How to Pick the Perfect Sleeping Pad

Written by Gabby Tachis, Staffer at Novato

If you’re in the market for a new sleeping pad to make your outdoor adventures that much more comfortable, this guide was made for you! Buying a sleeping pad can be tricky with the crazy amount of options out there. Which one is right for me you ask? Let’s go over some differences:



First off, there are three different types of sleeping pads: inflatable, self-inflating, and closed cell foam. They each have their pros and cons in regard to weight, packability, and comfort level. Here are the different types and some benefits and drawbacks to each.



Inflatable sleeping pads (AKA air pads) are a great option for someone looking for a lightweight, compact pad. When ready to be used, just take it out of your pack and inflate by either blowing into it or using a pump. They are pretty easy and quick to blow up. Once ready, you have a comfortable resting spot for the night. Certain air pads are best for minimalist backpacking where space is limited and weight needs to be kept low, like this Nemo air pad that packs down to the size of a water bottle. Other inflatable pads are great for car camping because of how much comfort they provide when inflated (shout out to Exped for making their MegaMat sleeping pad just as comfortable as your bed at home). Make sure to look at the weight and size of each inflatable pad to find out if it will better suit car camping or backpacking (more info on this below when we explain which pads better suit which activities). Although inflatable sleeping pads are a great option, they are not the best for light sleepers who are bothered by the crinkling noise they can sometimes produce. They can also be punctured relatively easily when compared to the other types of pads. Luckily, most inflatable pads come with patch kits for when that does happen, and it’s a pretty easy fix.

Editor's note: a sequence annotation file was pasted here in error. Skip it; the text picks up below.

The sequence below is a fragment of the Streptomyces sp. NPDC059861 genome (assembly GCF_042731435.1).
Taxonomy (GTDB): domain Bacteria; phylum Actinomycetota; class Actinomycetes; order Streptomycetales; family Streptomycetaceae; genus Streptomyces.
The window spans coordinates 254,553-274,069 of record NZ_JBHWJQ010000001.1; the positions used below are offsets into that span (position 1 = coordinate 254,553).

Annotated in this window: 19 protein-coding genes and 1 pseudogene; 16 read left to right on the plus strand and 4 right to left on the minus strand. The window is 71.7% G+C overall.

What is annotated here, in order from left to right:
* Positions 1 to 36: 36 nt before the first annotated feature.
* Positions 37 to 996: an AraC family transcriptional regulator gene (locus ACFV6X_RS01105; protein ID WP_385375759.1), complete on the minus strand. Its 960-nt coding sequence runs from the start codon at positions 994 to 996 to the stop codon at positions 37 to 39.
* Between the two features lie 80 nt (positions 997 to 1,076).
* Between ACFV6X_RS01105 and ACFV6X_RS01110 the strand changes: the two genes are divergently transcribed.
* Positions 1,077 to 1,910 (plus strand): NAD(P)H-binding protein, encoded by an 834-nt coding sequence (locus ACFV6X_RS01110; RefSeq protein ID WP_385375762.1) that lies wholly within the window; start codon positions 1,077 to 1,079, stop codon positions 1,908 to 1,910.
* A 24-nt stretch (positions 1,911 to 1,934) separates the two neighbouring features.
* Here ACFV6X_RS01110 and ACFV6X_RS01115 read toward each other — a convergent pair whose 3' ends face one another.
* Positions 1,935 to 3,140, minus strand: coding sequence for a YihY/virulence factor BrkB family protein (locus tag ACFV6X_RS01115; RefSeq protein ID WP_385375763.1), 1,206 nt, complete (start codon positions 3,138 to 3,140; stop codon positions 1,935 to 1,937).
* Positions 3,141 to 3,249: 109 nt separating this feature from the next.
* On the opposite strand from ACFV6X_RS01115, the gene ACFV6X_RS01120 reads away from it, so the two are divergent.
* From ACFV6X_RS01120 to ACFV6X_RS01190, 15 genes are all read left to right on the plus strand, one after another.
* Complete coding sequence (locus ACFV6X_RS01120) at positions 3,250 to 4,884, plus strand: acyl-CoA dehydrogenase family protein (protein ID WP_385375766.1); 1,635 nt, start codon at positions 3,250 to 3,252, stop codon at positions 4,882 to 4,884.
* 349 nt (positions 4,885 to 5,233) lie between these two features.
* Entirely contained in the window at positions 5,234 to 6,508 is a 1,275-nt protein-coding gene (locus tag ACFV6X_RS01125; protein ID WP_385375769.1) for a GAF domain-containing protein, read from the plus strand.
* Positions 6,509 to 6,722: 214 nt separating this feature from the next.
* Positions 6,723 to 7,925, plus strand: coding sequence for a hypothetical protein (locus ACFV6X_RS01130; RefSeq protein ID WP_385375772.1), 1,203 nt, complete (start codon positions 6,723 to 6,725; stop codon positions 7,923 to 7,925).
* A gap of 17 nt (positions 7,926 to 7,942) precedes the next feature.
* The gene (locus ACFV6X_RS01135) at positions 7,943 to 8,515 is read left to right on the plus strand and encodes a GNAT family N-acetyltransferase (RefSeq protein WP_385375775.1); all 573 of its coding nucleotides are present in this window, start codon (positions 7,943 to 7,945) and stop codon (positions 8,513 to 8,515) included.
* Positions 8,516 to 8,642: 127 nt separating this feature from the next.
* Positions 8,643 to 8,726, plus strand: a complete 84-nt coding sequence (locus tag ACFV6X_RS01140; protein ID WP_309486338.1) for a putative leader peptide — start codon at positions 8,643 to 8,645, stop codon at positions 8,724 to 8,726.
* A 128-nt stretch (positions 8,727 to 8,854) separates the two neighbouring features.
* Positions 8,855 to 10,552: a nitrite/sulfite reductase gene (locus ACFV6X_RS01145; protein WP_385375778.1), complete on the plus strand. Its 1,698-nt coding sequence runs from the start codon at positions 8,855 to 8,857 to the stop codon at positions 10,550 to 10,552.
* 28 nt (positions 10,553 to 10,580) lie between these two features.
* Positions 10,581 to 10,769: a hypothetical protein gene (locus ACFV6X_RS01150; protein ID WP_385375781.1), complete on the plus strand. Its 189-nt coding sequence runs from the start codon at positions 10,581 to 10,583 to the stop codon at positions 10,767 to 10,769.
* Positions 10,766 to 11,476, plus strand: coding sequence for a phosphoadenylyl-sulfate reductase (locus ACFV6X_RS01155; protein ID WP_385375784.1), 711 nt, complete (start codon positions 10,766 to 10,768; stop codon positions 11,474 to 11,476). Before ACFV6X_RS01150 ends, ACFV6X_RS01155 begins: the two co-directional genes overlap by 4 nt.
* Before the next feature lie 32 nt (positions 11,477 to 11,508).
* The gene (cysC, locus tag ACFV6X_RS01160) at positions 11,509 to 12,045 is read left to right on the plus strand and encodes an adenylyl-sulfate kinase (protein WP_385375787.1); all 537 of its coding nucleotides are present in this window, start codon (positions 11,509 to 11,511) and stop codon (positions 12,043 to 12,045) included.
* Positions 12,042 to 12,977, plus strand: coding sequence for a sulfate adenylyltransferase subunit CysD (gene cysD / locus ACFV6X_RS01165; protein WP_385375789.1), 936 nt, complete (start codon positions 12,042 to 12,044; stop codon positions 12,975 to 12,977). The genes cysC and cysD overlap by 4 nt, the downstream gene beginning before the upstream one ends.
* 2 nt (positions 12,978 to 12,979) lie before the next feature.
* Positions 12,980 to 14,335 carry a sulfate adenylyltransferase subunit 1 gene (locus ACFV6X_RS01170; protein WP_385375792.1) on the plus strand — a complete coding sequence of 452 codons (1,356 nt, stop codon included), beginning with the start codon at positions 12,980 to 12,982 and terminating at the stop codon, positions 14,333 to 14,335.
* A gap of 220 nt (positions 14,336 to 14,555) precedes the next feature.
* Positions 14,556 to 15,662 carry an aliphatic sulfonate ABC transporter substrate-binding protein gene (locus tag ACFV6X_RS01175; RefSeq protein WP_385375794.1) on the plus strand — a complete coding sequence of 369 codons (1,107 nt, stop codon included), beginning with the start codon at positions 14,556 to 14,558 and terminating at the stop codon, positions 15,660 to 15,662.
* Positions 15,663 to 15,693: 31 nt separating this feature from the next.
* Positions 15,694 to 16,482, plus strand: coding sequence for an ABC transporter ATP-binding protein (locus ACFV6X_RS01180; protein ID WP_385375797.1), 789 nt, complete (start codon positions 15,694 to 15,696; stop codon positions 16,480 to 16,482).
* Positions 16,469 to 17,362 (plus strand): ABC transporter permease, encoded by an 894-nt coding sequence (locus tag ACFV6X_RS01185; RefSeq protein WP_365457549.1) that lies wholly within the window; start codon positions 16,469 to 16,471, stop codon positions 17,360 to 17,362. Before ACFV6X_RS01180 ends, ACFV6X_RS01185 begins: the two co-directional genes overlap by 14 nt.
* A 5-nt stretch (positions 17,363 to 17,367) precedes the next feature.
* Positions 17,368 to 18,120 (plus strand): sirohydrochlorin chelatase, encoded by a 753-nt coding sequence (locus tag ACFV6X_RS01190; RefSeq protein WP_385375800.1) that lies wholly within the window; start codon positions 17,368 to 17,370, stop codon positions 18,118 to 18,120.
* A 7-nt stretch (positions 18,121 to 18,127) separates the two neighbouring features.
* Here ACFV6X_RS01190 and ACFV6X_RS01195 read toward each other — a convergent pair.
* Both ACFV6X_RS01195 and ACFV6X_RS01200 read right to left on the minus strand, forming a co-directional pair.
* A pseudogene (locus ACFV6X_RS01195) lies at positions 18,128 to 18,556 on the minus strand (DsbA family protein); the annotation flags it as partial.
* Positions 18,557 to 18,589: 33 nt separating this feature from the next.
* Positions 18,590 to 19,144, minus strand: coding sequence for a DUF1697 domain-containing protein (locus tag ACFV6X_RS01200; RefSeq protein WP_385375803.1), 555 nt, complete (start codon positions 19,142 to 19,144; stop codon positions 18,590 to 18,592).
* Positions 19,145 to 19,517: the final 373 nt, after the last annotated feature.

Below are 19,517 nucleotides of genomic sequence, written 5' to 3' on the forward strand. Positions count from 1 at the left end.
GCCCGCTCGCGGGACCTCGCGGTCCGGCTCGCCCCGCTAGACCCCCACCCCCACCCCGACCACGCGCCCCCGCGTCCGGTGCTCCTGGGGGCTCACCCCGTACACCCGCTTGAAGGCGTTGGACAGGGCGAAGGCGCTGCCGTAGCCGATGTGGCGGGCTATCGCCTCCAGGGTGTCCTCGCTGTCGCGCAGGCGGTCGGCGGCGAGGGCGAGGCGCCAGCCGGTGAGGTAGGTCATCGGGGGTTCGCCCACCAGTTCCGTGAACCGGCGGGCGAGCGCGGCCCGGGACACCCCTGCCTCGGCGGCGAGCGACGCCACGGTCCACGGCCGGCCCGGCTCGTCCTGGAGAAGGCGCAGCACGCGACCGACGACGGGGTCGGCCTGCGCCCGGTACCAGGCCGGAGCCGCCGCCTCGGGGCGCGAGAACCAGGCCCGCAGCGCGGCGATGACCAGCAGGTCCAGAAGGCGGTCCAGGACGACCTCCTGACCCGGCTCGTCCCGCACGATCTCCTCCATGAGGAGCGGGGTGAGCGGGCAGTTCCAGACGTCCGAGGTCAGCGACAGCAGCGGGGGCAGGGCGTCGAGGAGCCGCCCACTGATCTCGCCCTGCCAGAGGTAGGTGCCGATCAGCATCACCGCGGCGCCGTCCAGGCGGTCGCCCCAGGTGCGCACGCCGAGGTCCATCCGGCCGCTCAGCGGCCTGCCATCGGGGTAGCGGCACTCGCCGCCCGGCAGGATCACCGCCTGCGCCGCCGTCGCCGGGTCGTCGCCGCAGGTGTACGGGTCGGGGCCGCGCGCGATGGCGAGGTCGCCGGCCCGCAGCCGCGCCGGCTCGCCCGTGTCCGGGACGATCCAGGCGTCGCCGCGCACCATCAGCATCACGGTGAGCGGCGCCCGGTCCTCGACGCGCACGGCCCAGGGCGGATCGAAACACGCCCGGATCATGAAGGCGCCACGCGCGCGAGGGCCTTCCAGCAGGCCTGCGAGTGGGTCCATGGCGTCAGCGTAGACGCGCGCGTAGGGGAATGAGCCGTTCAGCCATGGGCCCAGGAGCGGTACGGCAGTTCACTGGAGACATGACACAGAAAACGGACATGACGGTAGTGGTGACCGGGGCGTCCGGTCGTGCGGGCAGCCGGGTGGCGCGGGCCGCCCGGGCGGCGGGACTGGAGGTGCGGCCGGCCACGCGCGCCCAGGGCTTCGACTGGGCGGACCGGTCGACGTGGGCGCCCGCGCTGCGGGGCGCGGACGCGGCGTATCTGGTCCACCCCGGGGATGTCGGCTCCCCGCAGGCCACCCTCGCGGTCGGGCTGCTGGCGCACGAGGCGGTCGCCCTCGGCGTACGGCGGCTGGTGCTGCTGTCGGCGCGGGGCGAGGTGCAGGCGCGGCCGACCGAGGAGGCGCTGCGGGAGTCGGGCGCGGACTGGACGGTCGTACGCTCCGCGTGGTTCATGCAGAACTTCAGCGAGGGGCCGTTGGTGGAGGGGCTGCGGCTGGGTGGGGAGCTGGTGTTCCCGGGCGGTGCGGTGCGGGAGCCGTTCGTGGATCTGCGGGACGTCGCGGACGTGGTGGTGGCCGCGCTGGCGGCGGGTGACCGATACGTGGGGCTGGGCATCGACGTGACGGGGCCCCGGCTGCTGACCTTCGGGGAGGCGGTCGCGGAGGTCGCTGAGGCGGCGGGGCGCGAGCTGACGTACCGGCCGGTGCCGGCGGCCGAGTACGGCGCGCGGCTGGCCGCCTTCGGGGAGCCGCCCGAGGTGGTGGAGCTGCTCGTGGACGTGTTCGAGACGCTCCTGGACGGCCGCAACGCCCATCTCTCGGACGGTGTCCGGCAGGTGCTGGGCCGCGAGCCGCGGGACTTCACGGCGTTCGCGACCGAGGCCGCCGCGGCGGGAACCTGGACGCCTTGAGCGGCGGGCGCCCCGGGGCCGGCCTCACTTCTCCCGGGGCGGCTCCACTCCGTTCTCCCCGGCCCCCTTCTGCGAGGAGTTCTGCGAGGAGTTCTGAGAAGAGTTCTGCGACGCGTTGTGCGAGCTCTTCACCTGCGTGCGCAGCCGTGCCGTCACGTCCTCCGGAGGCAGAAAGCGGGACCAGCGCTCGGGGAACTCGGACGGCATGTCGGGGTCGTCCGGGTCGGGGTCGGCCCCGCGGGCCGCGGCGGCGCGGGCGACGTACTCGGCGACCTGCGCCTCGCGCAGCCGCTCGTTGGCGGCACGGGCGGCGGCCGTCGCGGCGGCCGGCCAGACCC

Key Takeaways: Inflatable pads are the most lightweight and packable option but can sometimes be noisy and are more prone to punctures.



Self-Inflating (AKA open cell foam) sleeping pads are made of foam with little air pockets that allow the foam to expand when ready to use. Within about 5-15 minutes after unrolling the pad and opening the valve, it will be fully inflated with no work on your end, making it super convenient. They are a little bit heavier and less packable than the inflatable pads, but the foam provides an extra layer of comfort. These pads do have an extra layer of fabric when compared to the inflatable pads making them less likely to puncture, but it still can happen (again, they usually come with a repair kit). Since the open cell foam is self-inflatable, it is great for people who do not want to deal with blowing up their pad at the end of a long day of hiking. It also provides a nice layer of insulation and comfort that air pads do not always have.

Key Takeaways: The self-inflating pads are a great middle of the road option, providing more insulation and increased durability, but are not as compact and lightweight as the inflatable pads.